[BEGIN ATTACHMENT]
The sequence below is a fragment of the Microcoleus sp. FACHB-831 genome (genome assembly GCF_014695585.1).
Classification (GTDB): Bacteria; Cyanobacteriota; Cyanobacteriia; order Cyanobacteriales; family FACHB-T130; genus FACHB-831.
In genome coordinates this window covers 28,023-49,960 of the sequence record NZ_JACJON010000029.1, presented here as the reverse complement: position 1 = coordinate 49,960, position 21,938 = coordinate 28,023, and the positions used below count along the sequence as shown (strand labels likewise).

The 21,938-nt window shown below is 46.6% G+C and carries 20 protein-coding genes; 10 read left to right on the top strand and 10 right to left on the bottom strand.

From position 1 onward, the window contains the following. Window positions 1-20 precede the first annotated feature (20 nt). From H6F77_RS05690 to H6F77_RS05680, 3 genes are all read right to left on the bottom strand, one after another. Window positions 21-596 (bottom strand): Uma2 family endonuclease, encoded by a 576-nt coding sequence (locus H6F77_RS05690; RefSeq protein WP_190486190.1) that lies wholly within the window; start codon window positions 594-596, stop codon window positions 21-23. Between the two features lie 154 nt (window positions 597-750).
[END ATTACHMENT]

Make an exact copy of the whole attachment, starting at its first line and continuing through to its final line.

The sequence below is a fragment of the Microcoleus sp. FACHB-831 genome (genome assembly GCF_014695585.1).
Classification (GTDB): Bacteria; Cyanobacteriota; Cyanobacteriia; order Cyanobacteriales; family FACHB-T130; genus FACHB-831.
In genome coordinates this window covers 28,023-49,960 of the sequence record NZ_JACJON010000029.1, presented here as the reverse complement: position 1 = coordinate 49,960, position 21,938 = coordinate 28,023, and the positions used below count along the sequence as shown (strand labels likewise).

The 21,938-nt window shown below is 46.6% G+C and carries 20 protein-coding genes; 10 read left to right on the top strand and 10 right to left on the bottom strand.

From position 1 onward, the window contains the following. Window positions 1-20 precede the first annotated feature (20 nt). From H6F77_RS05690 to H6F77_RS05680, 3 genes are all read right to left on the bottom strand, one after another. Window positions 21-596 (bottom strand): Uma2 family endonuclease, encoded by a 576-nt coding sequence (locus H6F77_RS05690; RefSeq protein WP_190486190.1) that lies wholly within the window; start codon window positions 594-596, stop codon window positions 21-23. Between the two features lie 154 nt (window positions 597-750).